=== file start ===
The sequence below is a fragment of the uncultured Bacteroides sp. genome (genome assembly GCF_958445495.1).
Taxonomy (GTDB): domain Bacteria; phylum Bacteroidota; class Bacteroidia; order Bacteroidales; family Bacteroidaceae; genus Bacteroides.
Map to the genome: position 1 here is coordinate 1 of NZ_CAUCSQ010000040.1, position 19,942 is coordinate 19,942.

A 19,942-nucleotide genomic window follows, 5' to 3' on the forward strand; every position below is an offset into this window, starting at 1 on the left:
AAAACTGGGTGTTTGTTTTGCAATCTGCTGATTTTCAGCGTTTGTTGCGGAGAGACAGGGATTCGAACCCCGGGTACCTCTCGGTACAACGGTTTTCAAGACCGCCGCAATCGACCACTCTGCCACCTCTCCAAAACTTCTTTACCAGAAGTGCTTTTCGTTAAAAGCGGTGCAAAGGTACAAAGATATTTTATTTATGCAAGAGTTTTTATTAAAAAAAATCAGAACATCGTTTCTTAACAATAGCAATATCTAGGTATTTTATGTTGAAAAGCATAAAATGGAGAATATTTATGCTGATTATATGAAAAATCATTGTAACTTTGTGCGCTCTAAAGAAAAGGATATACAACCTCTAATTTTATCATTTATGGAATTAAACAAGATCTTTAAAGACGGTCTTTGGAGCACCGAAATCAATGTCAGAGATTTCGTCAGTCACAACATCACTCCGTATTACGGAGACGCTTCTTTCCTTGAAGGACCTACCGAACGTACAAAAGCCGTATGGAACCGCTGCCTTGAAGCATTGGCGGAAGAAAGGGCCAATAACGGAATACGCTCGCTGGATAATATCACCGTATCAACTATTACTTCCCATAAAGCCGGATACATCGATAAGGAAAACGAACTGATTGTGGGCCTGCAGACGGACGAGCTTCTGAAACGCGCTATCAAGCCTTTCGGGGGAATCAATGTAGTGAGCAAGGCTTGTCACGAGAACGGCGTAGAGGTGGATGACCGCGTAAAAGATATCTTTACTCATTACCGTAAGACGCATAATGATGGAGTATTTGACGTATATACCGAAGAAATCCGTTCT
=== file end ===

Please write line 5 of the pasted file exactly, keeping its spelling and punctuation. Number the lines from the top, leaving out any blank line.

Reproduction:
AAAACTGGGTGTTTGTTTTGCAATCTGCTGATTTTCAGCGTTTGTTGCGGAGAGACAGGGATTCGAACCCCGGGTACCTCTCGGTACAACGGTTTTCAAGACCGCCGCAATCGACCACTCTGCCACCTCTCCAAAACTTCTTTACCAGAAGTGCTTTTCGTTAAAAGCGGTGCAAAGGTACAAAGATATTTTATTTATGCAAGAGTTTTTATTAAAAAAAATCAGAACATCGTTTCTTAACAATAGCAATATCTAGGTATTTTATGTTGAAAAGCATAAAATGGAGAATATTTATGCTGATTATATGAAAAATCATTGTAACTTTGTGCGCTCTAAAGAAAAGGATATACAACCTCTAATTTTATCATTTATGGAATTAAACAAGATCTTTAAAGACGGTCTTTGGAGCACCGAAATCAATGTCAGAGATTTCGTCAGTCACAACATCACTCCGTATTACGGAGACGCTTCTTTCCTTGAAGGACCTACCGAACGTACAAAAGCCGTATGGAACCGCTGCCTTGAAGCATTGGCGGAAGAAAGGGCCAATAACGGAATACGCTCGCTGGATAATATCACCGTATCAACTATTACTTCCCATAAAGCCGGATACATCGATAAGGAAAACGAACTGATTGTGGGCCTGCAGACGGACGAGCTTCTGAAACGCGCTATCAAGCCTTTCGGGGGAATCAATGTAGTGAGCAAGGCTTGTCACGAGAACGGCGTAGAGGTGGATGACCGCGTAAAAGATATCTTTACTCATTACCGTAAGACGCATAATGATGGAGTATTTGACGTATATACCGAAGAAATCCGTTCT